Introduction to Serverless Computing

Serverless Computing

What if we lived in a world so advanced, where the development of market-ready software was easy, low-cost, and efficient? What if we lived in a world, where the businesses and developers could focus on just the front-end and the code that would run in the back-end (servers), without giving any thought to or putting any effort into setting-up, running and managing servers?

Actually, we live in that world. The ‘thing’, that has enabled us to achieve the above-mentioned feats is called Serverless-Computing or Function-as-a-service (FaaS). Let’s learn more about it. 

What is Serverless-Computing/ Faas?

Before starting, let’s be clear about one thing, serverless doesn’t mean that there are no servers involved. It’s just that businesses and developers don’t have to worry about them by delegating the server-side components to service providers. Well, if we simply delegate this task to someone else, isn’t the cost overhead going to increase anyway? The short answer is, absolutely not.

Why use Serverless-Computing/ FaaS?

In a traditional server setup, either you or someone else has to do the following:

  1. Servers have to be created and setup.
  2. Appropriate Operating System and software have to be installed on them.
  3. After that, they have to be configured to fit the needs of the client and the applications reside in RAM idly, 24 x 7, whether they are used or not. 
  4. Servers have to be maintained, by updating the software and upgrading the hardware, continuously.
  5. Scaling is inherently difficult, and we must anticipate it and prepare accordingly.
  6. It has to be ensured that the applications are highly available and fault-tolerant.
  7. In order to optimize the resources, load balancers have to be used.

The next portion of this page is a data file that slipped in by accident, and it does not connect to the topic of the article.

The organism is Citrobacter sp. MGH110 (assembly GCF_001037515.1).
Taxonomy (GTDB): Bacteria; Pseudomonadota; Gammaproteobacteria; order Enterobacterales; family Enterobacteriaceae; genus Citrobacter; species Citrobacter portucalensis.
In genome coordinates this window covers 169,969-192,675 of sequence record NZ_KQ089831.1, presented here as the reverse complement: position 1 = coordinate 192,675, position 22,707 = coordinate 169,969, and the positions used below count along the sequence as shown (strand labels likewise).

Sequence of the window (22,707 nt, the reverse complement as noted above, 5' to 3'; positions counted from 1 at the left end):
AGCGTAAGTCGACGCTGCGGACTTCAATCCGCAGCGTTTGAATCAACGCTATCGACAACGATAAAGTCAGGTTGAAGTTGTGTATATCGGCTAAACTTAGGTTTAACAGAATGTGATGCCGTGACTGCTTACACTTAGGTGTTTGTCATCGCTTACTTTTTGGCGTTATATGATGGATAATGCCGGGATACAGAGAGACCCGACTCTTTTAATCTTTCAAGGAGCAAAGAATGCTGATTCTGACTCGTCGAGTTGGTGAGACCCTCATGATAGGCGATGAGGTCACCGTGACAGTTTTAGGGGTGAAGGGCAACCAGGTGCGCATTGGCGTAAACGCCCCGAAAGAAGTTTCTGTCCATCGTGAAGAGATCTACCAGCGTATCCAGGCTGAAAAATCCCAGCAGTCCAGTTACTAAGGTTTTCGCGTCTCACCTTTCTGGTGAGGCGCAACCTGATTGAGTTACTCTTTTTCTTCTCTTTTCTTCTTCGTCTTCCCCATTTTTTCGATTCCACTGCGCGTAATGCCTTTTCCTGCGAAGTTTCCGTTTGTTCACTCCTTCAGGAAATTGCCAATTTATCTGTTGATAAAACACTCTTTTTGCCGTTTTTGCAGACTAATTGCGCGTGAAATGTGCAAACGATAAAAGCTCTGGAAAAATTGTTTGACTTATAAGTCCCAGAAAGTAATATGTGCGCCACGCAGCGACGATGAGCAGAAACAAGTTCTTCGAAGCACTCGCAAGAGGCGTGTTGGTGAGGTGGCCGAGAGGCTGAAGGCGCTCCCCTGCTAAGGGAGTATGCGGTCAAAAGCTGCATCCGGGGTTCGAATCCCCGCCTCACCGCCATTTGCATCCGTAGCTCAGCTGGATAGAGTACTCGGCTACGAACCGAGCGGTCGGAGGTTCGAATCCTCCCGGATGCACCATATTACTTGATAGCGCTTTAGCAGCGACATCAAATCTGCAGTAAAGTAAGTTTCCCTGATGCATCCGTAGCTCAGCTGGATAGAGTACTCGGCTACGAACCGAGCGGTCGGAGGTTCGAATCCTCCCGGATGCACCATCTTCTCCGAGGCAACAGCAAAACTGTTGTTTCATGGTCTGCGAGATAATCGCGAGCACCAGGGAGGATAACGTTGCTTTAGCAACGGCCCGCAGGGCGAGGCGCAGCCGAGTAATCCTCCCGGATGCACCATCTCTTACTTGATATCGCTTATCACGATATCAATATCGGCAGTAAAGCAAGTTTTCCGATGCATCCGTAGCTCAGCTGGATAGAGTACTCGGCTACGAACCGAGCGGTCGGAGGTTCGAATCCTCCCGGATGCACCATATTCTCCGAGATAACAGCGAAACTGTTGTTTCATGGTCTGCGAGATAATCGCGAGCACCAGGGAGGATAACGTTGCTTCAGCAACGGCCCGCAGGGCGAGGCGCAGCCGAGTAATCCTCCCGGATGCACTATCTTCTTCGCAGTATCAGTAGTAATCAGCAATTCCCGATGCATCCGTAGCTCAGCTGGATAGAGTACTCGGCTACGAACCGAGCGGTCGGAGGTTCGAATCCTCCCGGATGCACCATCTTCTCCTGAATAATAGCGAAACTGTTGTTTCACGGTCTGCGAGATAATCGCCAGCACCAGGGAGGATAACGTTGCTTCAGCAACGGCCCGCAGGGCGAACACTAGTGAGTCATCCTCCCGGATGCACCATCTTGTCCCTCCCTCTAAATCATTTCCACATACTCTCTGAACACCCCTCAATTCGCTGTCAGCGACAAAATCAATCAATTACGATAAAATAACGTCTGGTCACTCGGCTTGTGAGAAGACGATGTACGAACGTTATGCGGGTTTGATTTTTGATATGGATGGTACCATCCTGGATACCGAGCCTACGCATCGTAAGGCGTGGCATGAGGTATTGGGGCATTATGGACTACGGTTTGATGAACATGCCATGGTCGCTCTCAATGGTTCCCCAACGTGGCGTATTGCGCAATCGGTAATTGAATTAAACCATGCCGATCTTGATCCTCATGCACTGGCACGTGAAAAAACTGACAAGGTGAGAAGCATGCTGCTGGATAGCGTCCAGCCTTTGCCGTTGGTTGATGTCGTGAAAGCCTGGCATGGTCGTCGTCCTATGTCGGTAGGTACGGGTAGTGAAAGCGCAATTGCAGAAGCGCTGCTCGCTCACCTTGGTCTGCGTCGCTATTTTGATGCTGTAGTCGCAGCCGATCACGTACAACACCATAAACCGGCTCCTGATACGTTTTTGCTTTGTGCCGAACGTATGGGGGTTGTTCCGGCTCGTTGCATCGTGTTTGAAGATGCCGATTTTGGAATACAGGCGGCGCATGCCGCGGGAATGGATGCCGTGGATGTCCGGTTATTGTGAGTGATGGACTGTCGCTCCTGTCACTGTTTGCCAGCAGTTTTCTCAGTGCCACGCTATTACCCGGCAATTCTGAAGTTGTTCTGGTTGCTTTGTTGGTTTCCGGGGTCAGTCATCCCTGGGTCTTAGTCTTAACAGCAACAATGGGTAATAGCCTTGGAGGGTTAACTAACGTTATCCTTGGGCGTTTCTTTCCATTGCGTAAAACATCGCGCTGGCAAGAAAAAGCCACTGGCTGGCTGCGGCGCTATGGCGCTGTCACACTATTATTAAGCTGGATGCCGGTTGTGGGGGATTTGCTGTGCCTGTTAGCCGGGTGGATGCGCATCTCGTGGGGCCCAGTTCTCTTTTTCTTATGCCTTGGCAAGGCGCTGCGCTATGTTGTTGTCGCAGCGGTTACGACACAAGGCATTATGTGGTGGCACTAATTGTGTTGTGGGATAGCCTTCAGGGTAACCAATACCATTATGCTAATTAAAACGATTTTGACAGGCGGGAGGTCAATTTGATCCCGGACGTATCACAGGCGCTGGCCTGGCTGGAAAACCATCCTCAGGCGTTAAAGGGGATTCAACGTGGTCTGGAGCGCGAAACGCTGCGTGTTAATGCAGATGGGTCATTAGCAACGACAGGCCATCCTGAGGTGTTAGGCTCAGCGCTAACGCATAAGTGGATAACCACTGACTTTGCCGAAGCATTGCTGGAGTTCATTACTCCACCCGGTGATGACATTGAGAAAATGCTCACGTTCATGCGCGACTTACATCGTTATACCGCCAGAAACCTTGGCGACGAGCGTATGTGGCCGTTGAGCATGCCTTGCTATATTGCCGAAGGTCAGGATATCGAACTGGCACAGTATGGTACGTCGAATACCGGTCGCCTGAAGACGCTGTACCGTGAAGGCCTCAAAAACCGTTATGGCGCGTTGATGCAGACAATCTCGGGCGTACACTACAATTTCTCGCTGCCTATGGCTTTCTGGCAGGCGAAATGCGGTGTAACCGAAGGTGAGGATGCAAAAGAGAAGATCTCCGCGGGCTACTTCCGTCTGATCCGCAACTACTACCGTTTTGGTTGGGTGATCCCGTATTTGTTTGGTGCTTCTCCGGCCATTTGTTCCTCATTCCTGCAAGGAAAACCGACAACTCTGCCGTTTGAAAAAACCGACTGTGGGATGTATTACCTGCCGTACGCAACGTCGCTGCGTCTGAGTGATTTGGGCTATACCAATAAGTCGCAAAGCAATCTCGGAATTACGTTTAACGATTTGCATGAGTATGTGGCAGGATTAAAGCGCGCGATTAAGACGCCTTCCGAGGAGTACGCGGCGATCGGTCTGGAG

8. Last but not the least, one has to ensure that proper security protocols and rules are employed.

Imagine the cost of big applications taking up huge memory, with multiple redundant servers and being online 24 x 7. All that cost, year after year keeps adding up, and nothing could be done about it, until the advent of cloud computing. With cloud-computing, by utilizing the scale of economies and other things, the cost of the server-side components are brought down tremendously. 

One such model of cloud-computing is serverless-computing, in which the following things happen:

  1. Application to be run on the server is broken down into tiny functions, which are called and run on demand, rather than running the whole application.
  2. A business or a developer does not have to think about a single thing on the server side like processing power, memory capacity, etc. at all. Why? Because all that is taken care of by the service providers.

All this bestows certain benefits upon us, such as:

  1. Once deployed, the application, along with its functions can be easily scaled up or down as needed without much effort, as multiple, small functions are more scalable than giant, single applications.
  2. The applications once deployed, are time and again loaded and released from the server as needed. No idle-capacity and the cost that comes with it.
  3. Having freed cost and manpower from server-side area, businesses can focus on developing applications better which leads to faster time-to-market and better efficiency.
  4. The applications on serverless platforms are by-default highly available and fault-tolerant.
  5. Payment is done on the basis of resources consumed (usually compute-time), rather than in terms of predefined capacity. This, combined with other factors, makes serverless-computing cost staggeringly less.
  6. All those points of traditional server setup, they simply vanish.

What is it for?

  1. Static websites
  2. Event-driven systems
  3. Background services like sending emails, SMS etc.
  4. Injecting data into databases for analytics purpose

Where it lags behind?

  1. Managing the complexity of a single, big application is pretty easy compared to managing an application made up of multiple, tiny functions.
  2. Due to constant loading and releasing of functions on demand, latency tends to be a bit high. One may face problems like cold start with less used functions.

Conclusion:

Serverless-computing has revolutionized the server component of a software stack by bringing down the cost and improving the efficiency tremendously. It has many advantages but some disadvantages as well. But as with all technologies, its improving at a rapid pace as many industry leaders like Amazon, Google, Azure etc are investing heavily in it. There will be a time when businesses and developers will only worry about writing business logic instead of worrying about the software stack thanks to Serverless Computing.